Efforts were mounted to obtain additional 9K-50 engines to equip the Cheetah C models. The Mirage F1 was operated by a number of other countries, including Jordan, Iraq, Morocco and Qatar, all of whom also purchased armaments from South Africa. I understand that one or more of those nations made Atar 9K-50 engines available to South Africa in return for arms shipments. (I suspect the most likely candidate is Iraq. It bought over 80 Mirage F-1’s from France, and, as mentioned above, obtained 100 G5 cannon from South Africa. Iraq was engaged in a war with Iran from 1980-1988. Since combat operations would naturally impose greatly increased wear on the engines of its aircraft, it could order large numbers of replacement engines without arousing suspicion. I have little doubt that some of these replacements were swapped for South African artillery and/or ammunition – probably at a very favorable ‘rate of exchange’, because South Africa needed the engines very badly.)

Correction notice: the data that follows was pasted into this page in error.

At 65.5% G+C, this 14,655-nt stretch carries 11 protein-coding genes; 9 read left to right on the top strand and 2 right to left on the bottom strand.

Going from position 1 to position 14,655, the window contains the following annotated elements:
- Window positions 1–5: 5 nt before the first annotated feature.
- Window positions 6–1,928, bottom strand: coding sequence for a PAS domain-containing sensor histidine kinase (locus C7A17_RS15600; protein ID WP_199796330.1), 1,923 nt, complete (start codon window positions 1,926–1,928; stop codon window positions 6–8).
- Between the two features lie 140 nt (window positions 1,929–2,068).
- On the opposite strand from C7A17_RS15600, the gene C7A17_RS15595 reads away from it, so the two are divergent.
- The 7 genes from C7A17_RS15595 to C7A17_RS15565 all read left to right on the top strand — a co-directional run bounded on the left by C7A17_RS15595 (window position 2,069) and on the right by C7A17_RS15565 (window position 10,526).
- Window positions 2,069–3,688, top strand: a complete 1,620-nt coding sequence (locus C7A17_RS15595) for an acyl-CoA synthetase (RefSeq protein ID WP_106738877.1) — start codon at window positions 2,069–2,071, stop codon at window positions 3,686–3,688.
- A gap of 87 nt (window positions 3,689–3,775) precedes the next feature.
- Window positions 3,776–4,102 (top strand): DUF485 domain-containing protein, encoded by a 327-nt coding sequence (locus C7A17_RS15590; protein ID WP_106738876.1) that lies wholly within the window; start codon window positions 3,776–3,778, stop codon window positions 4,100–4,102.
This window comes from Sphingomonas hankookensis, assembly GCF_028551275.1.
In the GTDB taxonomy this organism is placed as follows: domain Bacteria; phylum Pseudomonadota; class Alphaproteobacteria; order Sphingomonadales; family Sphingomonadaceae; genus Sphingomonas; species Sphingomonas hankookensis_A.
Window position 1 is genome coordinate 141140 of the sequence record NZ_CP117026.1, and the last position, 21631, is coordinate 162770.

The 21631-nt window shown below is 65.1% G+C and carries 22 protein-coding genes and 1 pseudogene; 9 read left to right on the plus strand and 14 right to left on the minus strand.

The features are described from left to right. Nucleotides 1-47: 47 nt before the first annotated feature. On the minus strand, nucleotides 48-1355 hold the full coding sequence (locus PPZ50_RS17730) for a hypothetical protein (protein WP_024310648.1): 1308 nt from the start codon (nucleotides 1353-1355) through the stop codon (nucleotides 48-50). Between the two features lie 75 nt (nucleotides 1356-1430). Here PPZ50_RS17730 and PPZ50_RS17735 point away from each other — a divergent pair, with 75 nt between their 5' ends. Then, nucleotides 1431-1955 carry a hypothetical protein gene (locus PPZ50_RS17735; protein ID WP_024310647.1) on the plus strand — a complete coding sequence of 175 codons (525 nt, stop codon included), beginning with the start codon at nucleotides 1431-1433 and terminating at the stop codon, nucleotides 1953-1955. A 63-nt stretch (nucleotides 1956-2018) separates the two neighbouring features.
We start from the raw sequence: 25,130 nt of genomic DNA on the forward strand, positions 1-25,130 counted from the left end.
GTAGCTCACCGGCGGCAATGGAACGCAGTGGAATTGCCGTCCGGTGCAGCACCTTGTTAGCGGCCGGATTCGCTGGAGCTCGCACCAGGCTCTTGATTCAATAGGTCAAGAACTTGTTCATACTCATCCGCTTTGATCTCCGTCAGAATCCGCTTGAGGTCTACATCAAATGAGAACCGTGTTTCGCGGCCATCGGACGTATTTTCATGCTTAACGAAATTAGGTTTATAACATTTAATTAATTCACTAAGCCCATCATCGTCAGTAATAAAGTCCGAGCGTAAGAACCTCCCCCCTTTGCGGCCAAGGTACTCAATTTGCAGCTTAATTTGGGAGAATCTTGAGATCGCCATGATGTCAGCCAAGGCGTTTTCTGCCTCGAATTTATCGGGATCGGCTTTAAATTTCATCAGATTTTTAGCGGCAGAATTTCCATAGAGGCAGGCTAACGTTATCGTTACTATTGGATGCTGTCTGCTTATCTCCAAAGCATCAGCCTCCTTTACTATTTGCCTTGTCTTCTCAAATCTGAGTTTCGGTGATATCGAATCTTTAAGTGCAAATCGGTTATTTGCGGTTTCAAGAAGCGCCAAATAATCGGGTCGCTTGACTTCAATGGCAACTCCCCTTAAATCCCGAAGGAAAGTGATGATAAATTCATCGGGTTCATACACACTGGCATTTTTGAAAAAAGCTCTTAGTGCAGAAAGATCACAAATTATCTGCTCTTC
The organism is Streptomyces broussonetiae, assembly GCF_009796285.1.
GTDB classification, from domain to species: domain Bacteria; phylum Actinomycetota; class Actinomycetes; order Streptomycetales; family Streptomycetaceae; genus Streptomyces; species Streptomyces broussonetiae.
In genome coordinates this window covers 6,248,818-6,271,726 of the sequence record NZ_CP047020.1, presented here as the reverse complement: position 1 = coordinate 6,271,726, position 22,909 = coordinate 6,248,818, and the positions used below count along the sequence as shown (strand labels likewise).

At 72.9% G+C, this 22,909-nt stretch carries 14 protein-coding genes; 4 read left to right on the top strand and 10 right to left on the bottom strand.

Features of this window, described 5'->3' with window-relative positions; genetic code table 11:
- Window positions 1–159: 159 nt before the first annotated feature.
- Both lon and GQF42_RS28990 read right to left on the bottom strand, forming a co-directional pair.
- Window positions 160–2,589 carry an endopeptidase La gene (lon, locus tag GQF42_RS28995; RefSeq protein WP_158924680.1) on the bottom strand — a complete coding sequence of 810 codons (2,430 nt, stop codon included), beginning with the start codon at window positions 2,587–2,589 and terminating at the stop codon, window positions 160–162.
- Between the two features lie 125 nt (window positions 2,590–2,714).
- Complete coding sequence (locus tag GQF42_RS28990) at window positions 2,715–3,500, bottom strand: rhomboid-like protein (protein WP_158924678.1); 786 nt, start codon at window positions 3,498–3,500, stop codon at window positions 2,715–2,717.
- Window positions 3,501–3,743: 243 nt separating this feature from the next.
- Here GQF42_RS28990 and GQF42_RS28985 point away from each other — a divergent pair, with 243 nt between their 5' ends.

The retirement of the SAAF’s Mirage F1 fleet in the 1990’s was partly (although by no means exclusively) caused by the need to transplant at least some of their engines into the Cheetah fleet. The surviving F1CZ interceptors were retired in 1992. Some of their engines went into the Cheetah C program. The Cheetah D and E versions (which had all entered service by 1992) took over from them until the Cheetah C’s were ready. The last of the Mirage F1AZ’s were retired in 1997, after all the Cheetah C’s had entered service.